Nowadays, though, the US is on the losing end of most “cost-imposition” competitions, with threats like roadside bombs and naval mines costing far less than the countermeasures America is forced to buy to protect its forces. So what are today’s equivalents of smart bombs and stealth in the seventies, military technologies with a potential long-term payoff that could swing the balance in America’s favor?
“Robotics,” Krepinevich said immediately in an interview with Breaking Defense, prior to the report’s release. (“Strategy In Austerity” itself is relatively silent on such recommendations). What’s killing us today — sometimes literally, sometimes just financially — is the difficulty of defending our troops against relatively cheap attacks, he said: “To the extent you can take people out of the vehicles, then the requirements for force protection are dramatically reduced.”
Energy efficiency is another area of research that can save both money and lives, Krepinevich continued. The current force burns huge amounts of fuel, not just for vehicles on the move but for generators to power sensors, radios, and computer networks on base. Getting all that gas to forward bases was a big burden even in oil-rich Iraq, let alone in remote, rugged Afghanistan. Fuel convoys not only cost money to run but put lots of military and contractor personnel on the roads in unarmored vehicles full of an explosive substance, a recipe for casualties. Fuel efficiency and alternative power sources take some of those vulnerable tankers off the road.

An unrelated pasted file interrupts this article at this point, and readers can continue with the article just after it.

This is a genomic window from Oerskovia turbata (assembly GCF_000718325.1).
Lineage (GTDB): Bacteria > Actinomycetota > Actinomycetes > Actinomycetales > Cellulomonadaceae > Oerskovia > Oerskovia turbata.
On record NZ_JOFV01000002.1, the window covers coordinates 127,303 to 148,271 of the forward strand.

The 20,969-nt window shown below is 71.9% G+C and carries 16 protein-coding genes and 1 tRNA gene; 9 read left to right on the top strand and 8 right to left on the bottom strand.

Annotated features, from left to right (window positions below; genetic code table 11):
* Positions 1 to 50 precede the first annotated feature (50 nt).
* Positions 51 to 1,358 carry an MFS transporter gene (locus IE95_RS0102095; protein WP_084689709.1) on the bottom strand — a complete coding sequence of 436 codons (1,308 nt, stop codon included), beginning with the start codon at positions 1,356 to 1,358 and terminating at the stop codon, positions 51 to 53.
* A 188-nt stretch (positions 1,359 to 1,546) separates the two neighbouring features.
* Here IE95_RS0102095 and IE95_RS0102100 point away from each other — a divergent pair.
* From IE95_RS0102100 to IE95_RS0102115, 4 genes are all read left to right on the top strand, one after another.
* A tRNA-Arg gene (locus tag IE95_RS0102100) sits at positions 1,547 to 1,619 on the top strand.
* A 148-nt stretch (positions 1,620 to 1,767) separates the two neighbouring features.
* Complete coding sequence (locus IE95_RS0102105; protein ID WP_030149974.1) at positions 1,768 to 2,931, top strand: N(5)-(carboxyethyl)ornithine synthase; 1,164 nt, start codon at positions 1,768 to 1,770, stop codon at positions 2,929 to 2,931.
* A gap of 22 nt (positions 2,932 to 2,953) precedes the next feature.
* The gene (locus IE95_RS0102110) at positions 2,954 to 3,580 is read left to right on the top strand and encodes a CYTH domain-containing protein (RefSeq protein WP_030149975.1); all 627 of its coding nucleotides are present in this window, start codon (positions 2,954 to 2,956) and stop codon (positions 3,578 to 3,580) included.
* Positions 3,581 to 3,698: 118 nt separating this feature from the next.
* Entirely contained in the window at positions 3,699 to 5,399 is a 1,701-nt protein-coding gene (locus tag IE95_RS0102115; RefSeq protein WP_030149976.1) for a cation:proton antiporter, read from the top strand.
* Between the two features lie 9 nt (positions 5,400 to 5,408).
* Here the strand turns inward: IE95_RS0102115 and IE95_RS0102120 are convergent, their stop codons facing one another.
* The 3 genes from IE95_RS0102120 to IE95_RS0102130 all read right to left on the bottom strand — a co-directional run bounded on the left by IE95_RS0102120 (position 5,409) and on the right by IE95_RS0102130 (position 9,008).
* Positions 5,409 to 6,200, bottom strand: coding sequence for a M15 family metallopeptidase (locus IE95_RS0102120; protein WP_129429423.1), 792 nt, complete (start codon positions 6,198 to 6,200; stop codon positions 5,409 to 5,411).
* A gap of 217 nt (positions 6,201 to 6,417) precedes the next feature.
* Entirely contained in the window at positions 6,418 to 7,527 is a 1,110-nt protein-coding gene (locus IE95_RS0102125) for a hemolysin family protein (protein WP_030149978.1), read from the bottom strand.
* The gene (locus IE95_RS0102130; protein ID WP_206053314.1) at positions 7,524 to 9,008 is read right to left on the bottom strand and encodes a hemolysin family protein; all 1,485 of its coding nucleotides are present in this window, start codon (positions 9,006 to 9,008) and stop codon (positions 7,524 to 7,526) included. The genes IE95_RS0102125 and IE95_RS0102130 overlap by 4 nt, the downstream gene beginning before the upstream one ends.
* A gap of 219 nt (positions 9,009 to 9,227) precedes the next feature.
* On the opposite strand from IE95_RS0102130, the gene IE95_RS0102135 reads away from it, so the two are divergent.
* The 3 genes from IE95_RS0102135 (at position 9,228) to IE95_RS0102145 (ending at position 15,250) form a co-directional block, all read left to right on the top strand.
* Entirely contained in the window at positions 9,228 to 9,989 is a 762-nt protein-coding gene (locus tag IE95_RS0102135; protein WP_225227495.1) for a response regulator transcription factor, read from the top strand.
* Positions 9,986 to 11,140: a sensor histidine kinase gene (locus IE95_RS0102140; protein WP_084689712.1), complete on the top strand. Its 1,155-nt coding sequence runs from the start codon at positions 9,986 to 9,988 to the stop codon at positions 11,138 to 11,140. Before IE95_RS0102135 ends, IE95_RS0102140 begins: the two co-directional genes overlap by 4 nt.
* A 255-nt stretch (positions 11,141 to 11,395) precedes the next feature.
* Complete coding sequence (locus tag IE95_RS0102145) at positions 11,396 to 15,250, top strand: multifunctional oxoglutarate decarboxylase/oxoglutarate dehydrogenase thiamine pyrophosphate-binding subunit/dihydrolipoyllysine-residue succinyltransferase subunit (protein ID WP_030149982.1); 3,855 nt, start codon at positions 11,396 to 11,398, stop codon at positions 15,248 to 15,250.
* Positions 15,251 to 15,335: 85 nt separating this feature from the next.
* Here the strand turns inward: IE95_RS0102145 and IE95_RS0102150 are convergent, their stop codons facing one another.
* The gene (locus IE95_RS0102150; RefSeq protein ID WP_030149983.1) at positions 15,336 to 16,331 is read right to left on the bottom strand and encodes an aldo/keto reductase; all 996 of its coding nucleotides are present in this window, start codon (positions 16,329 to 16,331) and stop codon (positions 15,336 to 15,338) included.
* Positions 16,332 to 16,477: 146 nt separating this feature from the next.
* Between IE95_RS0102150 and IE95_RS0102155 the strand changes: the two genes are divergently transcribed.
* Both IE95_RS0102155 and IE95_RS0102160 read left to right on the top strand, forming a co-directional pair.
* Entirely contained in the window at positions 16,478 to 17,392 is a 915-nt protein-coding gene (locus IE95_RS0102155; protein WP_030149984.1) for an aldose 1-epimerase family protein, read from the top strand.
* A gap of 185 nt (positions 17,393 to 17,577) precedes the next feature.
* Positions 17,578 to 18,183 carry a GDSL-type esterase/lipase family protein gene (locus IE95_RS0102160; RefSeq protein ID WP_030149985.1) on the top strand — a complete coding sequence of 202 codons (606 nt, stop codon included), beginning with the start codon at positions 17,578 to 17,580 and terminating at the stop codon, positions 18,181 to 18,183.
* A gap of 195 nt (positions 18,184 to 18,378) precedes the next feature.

A slightly longer shot still worth pursuing, Krepinevich added, is materials science: A breakthrough in new, lighter, stronger forms of armor could rebalance a tactical and budgetary context which currently requires bulky, expensive protection — an MRAP for example — against cheap forms of attack like IEDs. And CSBA has already put out a whole report on what it sees as the near-term potential for laser weapons to protect US forces by shooting down incoming missiles.
All these are long-term investments. “It may take five years. It may take 50 years,” Krepinevich said. “It some cases it may never materialize.”